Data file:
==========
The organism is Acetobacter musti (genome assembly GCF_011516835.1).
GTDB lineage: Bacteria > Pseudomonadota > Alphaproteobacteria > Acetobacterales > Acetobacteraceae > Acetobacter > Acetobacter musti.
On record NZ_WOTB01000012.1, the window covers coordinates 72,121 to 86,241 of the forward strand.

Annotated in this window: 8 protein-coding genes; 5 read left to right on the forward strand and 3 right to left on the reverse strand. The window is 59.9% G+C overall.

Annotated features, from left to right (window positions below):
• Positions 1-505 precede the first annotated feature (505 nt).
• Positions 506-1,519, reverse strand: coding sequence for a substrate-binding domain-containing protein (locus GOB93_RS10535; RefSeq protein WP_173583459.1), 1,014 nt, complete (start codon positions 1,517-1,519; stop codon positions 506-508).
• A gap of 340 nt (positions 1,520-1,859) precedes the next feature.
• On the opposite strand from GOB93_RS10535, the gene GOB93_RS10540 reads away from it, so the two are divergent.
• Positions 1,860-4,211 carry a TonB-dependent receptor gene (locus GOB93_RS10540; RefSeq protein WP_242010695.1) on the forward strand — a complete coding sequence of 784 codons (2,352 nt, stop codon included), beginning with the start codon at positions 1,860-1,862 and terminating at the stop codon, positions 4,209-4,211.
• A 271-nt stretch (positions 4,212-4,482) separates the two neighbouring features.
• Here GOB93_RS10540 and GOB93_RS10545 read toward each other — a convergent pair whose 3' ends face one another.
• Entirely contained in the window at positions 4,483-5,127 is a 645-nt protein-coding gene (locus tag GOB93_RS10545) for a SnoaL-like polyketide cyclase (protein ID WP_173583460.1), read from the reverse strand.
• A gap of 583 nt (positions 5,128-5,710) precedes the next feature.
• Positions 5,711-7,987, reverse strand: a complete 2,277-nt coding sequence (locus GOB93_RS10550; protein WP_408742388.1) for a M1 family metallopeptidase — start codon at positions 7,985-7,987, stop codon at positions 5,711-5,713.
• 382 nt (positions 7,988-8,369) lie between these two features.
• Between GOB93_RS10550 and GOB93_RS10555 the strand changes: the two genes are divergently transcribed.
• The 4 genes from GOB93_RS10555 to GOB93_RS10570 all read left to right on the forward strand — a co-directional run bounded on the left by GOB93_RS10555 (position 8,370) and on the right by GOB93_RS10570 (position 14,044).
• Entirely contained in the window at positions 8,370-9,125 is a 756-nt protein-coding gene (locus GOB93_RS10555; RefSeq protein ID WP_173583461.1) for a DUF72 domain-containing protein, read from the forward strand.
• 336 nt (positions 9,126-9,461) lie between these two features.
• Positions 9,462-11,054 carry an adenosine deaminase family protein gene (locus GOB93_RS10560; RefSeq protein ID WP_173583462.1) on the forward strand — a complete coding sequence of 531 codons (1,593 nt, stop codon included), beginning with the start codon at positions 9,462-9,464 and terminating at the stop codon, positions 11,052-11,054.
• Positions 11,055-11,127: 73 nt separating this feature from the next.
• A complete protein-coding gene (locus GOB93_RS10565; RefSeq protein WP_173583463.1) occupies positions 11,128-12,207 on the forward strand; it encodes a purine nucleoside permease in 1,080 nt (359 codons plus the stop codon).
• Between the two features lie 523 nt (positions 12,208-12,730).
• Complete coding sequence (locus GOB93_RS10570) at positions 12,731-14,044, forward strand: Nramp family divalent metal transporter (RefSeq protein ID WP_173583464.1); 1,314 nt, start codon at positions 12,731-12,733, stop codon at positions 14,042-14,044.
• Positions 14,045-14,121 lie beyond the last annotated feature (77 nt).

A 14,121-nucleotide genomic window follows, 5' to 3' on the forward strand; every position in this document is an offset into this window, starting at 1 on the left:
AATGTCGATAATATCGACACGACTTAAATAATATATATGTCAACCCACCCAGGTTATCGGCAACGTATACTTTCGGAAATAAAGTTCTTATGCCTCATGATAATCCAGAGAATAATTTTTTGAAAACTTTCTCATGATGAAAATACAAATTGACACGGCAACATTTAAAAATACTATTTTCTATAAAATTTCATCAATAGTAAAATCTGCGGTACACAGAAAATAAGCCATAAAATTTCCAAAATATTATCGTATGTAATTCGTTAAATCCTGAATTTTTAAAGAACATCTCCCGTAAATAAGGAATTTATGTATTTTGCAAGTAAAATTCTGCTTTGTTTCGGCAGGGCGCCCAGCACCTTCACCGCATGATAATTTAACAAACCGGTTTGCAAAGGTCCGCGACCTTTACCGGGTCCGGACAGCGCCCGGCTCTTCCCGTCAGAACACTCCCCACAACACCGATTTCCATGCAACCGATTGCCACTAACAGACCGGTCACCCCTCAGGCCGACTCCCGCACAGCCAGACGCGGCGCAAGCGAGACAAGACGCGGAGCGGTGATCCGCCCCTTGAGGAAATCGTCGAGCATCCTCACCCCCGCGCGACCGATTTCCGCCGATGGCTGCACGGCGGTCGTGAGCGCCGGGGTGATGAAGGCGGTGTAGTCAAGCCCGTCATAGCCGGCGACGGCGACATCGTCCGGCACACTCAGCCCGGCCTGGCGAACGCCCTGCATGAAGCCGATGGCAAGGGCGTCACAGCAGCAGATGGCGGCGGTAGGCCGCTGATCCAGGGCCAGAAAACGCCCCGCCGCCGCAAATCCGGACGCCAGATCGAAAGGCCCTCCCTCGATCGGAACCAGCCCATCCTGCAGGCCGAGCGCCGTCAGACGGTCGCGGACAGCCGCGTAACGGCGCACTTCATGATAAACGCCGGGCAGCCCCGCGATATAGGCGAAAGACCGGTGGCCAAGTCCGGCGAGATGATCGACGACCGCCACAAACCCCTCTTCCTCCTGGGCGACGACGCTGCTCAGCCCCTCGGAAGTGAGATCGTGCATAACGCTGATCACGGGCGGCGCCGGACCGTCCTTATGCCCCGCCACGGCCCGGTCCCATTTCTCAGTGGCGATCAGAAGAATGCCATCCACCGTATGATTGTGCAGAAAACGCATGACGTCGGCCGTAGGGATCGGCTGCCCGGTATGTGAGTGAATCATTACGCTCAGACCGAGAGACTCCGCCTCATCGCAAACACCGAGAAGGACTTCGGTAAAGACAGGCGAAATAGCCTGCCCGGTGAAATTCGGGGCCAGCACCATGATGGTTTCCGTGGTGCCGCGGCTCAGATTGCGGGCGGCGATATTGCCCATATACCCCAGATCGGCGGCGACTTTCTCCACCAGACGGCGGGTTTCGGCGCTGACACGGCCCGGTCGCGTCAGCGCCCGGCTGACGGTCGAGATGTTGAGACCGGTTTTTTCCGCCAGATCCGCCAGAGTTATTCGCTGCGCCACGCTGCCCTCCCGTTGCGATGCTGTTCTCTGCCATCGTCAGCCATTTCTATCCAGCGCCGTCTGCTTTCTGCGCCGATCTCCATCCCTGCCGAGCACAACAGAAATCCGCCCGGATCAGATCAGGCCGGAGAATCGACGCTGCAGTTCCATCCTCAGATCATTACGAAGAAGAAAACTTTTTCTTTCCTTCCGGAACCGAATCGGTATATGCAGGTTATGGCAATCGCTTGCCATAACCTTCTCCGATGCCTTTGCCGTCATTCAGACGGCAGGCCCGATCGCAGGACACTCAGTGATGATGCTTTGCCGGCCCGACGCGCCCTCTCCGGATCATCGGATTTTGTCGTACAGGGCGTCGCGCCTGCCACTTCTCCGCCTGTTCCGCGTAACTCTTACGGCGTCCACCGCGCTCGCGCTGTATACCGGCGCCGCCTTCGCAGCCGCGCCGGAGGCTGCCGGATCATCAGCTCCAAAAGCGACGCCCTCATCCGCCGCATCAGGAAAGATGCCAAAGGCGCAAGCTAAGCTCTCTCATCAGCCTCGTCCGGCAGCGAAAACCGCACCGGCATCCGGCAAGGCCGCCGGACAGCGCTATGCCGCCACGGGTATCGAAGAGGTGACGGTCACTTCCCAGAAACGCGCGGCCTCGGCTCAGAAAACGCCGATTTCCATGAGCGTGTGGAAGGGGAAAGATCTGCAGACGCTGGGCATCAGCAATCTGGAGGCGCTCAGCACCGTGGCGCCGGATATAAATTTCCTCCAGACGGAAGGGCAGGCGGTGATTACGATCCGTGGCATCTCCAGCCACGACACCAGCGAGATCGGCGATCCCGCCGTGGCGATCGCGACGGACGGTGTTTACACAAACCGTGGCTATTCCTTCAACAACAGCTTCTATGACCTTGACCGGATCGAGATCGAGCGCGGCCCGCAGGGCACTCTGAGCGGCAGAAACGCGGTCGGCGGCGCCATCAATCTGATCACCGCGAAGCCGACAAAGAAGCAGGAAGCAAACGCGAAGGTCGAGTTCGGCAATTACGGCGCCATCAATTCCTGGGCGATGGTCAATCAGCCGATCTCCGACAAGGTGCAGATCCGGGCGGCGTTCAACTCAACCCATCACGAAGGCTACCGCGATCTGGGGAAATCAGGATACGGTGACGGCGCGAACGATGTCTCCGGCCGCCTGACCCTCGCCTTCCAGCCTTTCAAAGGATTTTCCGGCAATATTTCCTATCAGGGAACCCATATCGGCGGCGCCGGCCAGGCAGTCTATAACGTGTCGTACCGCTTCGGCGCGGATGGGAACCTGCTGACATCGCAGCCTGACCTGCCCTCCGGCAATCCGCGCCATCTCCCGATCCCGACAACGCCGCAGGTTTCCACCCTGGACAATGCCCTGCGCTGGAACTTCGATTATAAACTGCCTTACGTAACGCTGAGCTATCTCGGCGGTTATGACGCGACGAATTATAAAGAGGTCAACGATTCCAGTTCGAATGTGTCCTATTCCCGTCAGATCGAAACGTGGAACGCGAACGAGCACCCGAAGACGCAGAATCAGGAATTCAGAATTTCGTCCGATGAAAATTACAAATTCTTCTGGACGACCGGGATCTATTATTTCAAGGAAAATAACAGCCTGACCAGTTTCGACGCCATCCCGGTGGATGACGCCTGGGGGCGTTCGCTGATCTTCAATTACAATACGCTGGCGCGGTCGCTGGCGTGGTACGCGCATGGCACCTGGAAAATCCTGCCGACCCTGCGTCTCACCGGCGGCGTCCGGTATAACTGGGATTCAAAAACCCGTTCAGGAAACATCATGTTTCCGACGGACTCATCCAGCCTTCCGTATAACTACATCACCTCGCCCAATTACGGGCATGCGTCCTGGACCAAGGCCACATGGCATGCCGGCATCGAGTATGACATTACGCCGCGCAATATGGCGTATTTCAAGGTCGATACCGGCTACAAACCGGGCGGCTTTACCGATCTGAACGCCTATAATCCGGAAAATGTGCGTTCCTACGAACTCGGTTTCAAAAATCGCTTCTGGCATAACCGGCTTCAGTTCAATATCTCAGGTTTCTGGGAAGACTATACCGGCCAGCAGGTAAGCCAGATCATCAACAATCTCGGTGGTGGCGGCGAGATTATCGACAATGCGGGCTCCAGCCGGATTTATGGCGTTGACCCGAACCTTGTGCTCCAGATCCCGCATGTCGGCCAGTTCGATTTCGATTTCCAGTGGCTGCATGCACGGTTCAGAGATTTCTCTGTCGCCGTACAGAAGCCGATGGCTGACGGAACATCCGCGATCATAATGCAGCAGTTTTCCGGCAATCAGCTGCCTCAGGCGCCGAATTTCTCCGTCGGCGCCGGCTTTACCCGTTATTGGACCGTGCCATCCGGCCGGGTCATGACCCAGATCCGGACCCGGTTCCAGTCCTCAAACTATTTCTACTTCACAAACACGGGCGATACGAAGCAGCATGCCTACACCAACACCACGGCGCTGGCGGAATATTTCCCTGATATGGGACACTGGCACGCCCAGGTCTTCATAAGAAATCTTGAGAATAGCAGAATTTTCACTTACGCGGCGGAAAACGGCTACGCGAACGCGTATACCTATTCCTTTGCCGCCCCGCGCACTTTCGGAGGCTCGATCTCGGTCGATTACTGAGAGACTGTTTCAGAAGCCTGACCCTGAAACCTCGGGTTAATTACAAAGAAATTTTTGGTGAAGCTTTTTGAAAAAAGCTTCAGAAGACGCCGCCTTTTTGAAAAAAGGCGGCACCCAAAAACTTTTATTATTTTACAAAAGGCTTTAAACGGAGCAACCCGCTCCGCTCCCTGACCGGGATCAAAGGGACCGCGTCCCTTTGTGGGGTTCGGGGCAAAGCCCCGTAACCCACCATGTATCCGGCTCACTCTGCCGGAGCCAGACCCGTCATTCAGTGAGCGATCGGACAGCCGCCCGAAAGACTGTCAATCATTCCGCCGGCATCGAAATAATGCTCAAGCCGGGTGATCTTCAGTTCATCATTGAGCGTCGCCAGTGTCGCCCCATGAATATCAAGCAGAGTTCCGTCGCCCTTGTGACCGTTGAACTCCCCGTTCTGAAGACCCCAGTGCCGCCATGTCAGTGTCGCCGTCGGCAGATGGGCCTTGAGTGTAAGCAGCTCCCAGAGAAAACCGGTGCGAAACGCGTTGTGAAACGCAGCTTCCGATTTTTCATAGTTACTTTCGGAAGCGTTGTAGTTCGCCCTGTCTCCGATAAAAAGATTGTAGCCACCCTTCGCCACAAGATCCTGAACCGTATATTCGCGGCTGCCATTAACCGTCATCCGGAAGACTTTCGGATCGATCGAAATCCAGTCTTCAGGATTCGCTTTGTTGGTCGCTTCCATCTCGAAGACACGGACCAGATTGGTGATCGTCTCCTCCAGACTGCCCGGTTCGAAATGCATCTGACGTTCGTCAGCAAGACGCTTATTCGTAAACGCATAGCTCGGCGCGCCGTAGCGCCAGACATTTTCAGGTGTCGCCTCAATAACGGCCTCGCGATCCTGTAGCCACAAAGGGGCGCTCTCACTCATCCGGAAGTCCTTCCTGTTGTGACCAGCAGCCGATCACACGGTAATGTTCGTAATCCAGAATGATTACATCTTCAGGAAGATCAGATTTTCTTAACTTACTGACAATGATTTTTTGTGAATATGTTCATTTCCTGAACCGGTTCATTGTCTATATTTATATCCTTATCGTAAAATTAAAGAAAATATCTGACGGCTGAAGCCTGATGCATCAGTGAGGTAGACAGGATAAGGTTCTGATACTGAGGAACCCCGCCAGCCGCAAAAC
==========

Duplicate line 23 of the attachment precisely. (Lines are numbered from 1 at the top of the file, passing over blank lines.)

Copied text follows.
• A complete protein-coding gene (locus GOB93_RS10565; RefSeq protein WP_173583463.1) occupies positions 11,128-12,207 on the forward strand; it encodes a purine nucleoside permease in 1,080 nt (359 codons plus the stop codon).